Why floating wind is the next frontier in offshore

Gabriel Davies, Programme Director for Floating Wind, Ørsted

"Floating offshore wind –
which poses both a
solution and a challenge –
is the next frontier"

Creating a world that runs entirely on green energy requires human imagination, creativity, intelligence and even audacity.

As global leaders in offshore wind, Ørsted knows that. We’ve used all those skills to help the UK become the world leader in offshore wind. 

Now floating offshore wind – which poses both a solution and a challenge – is the next frontier, offering the possibility of even greater sources of renewable energy.  

Ambitious targets

The UK has been a champion of offshore wind for over a decade, helping the industry grow and mature. As offshore wind has scaled up – so has the UK’s appetite for more – now setting an ambitious target of 50GW for installed capacity by 2030.   

We applaud the UK’s bold ambition and its willingness to support pioneering and transformative new energy technologies by making floating offshore wind – at 5GW – a significant part of the 2030 target.  

Gabriel Davis, Ørsted’s Global Program Director for Floating Wind
Gabriel Davies, Programme Director for Floating Wind, Ørsted
Floating offshore wind farms are defined as turbines – and potentially substations – that are installed on floating foundations anchored to the sea floor with mooring lines. These floating foundations are required in particularly deep waters where bottom-fixed foundations are impractical or infeasible.  

Floating technology has the potential to bring offshore wind to new markets around the world where in the past, the water depths were considered prohibitively deep for bottom-fixed turbines.  

In the UK, floating technology would allow us to access sites with even greater wind resource, and in areas where the risks of impacts on other ocean users are lower.  

However, the technology is still evolving. And every project is different according to variables such as wind and ocean conditions, water depth, local supply chain capacity, and stakeholder needs. This means that costs in floating are wind are highly uncertain.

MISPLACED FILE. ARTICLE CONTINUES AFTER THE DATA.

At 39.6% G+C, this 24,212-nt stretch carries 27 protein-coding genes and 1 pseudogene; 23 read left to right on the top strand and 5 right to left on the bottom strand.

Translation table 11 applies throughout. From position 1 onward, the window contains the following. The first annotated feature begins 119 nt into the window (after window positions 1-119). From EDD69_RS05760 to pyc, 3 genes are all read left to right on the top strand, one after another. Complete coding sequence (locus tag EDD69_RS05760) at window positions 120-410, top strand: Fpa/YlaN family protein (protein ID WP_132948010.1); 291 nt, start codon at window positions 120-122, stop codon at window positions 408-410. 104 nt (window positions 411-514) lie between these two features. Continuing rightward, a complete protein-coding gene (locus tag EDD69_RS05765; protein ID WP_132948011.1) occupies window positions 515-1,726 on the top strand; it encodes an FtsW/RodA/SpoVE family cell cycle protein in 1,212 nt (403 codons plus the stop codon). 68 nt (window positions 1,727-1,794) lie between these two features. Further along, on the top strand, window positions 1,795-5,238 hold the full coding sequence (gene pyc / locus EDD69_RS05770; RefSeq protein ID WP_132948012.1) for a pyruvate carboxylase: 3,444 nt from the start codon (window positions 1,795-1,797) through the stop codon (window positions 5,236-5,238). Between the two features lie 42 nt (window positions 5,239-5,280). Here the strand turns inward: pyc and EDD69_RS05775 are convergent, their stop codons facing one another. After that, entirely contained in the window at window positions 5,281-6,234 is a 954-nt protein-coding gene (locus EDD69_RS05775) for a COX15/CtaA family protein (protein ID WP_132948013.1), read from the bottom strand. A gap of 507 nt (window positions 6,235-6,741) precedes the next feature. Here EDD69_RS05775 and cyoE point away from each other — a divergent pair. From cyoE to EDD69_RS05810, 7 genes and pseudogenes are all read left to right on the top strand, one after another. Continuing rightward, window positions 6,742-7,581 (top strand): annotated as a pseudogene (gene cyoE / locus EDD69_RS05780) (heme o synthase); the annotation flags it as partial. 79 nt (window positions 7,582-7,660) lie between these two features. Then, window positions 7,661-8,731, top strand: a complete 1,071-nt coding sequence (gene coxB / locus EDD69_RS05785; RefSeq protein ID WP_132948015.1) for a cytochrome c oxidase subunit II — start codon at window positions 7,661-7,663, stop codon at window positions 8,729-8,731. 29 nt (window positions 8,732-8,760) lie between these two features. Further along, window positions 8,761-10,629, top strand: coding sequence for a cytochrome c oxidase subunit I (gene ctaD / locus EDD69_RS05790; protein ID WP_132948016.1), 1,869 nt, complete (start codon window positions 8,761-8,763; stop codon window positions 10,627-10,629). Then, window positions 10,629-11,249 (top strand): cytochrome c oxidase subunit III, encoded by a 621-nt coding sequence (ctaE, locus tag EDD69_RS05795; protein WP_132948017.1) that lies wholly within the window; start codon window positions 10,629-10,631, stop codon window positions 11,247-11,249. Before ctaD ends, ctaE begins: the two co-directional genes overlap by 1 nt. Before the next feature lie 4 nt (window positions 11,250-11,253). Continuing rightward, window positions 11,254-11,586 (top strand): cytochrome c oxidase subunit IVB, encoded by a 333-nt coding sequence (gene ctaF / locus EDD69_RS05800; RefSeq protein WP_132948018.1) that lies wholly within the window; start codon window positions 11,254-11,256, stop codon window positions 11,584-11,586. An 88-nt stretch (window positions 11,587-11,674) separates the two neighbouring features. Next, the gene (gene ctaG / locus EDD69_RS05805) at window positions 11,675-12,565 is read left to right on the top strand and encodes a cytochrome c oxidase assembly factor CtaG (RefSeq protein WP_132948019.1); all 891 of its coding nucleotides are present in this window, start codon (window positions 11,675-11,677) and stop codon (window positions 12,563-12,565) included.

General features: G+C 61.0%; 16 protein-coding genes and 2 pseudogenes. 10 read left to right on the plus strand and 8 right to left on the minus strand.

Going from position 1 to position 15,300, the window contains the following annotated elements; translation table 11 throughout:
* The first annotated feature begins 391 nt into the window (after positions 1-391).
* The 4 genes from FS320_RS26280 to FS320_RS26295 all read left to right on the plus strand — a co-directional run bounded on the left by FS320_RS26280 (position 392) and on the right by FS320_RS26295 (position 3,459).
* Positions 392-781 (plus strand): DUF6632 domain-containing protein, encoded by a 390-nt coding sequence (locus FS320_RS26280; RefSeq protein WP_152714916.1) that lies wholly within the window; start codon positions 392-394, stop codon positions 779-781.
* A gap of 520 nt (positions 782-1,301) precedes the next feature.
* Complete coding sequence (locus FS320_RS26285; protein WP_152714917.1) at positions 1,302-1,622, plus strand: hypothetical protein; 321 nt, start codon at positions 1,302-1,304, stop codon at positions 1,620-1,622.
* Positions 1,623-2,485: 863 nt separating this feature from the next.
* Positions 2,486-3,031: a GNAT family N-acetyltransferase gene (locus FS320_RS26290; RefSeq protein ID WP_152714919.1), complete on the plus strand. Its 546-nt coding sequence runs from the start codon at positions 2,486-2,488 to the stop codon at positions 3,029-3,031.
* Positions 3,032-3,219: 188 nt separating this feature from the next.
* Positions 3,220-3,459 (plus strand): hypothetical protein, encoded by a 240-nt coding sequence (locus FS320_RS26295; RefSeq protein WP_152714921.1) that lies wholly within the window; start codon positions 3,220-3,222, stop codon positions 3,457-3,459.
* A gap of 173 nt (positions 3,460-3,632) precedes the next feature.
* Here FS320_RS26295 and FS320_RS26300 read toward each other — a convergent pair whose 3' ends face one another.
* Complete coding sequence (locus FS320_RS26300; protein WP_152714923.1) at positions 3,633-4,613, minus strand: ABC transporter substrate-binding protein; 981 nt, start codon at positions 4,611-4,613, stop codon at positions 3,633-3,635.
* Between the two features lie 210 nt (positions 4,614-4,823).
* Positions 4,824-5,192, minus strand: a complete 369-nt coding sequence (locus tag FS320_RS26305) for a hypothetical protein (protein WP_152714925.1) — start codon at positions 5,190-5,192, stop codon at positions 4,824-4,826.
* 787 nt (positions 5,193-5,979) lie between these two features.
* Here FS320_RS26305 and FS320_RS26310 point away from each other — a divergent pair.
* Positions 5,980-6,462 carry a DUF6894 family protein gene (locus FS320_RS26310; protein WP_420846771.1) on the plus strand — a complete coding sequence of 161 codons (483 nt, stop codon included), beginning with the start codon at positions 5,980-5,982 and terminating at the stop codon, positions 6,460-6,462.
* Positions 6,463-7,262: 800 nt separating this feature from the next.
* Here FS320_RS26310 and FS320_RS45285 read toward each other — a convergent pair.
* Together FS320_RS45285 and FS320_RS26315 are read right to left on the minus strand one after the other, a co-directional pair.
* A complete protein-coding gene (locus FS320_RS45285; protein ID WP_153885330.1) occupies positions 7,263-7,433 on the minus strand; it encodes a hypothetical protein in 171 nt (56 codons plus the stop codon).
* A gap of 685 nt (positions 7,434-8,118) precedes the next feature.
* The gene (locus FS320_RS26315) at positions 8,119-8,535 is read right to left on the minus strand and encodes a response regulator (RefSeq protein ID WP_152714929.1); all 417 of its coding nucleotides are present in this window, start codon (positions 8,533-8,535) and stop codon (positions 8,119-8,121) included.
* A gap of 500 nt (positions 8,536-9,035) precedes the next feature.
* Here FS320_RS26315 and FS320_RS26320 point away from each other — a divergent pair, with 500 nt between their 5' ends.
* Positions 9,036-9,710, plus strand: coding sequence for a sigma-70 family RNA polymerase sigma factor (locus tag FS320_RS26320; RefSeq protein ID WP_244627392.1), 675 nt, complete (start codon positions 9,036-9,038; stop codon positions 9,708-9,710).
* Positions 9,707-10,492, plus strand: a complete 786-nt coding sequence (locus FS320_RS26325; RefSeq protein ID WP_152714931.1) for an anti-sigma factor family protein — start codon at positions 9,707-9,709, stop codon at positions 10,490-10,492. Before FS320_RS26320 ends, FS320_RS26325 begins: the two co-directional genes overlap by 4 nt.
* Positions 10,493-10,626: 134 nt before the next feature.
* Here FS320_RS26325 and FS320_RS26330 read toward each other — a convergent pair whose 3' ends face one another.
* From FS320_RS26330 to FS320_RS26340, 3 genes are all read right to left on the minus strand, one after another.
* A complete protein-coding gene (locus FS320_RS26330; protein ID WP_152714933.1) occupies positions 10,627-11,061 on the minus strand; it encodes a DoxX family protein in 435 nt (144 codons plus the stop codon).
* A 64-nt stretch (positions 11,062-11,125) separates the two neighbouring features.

Floating wind from Construction to Operation
Graphic showing the deployment of floating offshore wind
Catalysts for innovation 

But we are undaunted by uncertainty.  

As the builder and developer of the world’s biggest offshore wind farm, Hornsea 2, off the Yorkshire coast, Ørsted is uniquely suited to tackle the challenge. With UK partners, we can help develop a global supply chain to match the growing global market for floating.   

As industry leaders, we’ve always been catalysts for innovation, which contributed to our success with making bottom-fixed offshore wind a competitive renewable technology. We are confident that we can bring these skills to bear again to develop floating technology and drive down costs while building up a successful supply chain that creates thousands of skilled jobs. 

Learn how Ørsted is partnering with other leading solutions providers to develop and mature floating wind and to realise its great potential. 

Working to bring a nascent industry to scale 

So, we are diving in. We have won a 1GW floating wind project off the north-east coast of Scotland with our partners, Falck Renewables and Blue Float Energy. 

The proposed floating offshore wind farm will be known as Stromar. It will be Ørsted’s first large-scale floating wind development project anywhere in the world, and it will expand our footprint from onshore wind to offshore wind in Scotland.  

Furthermore, to help take the technology towards that industrial level, we have acquired a majority stake in the 100MW Salamander floating project off the east coast of Scotland.  

This highly innovative project is designed as a stepping-stone for floating wind technology developers, supply chains and stakeholders, supporting the cost reduction and learning journey needed for the commercial deployment of floating offshore wind.

It will demonstrate that floating wind can be deployed at scale, while utilising and kick-starting local supply chains and creating local jobs. It will also show that floating wind can operate in harmony with other existing users of the sea. 

With these projects, and with more potential opportunities on the horizon in the Celtic Sea, we’ll help Scotland and the UK cement their place as world leaders in floating offshore wind as the industry grows in the coming decades. 

And while Salamander and Stromar are two of the most progressed of our projects, we are also working with industry partners in Norway, Spain and the Asia-Pacific region to mature floating offshore wind. 

We look forward to working with our partners in the UK and globally to overcome technical challenges, create jobs, and bring this nascent industry to scale.  

Gabriel Davies is the Programme Director for Floating Wind at Ørsted. She will be discussing the future of floating wind at the Global Offshore Wind Conference in Manchester on 21-22 June.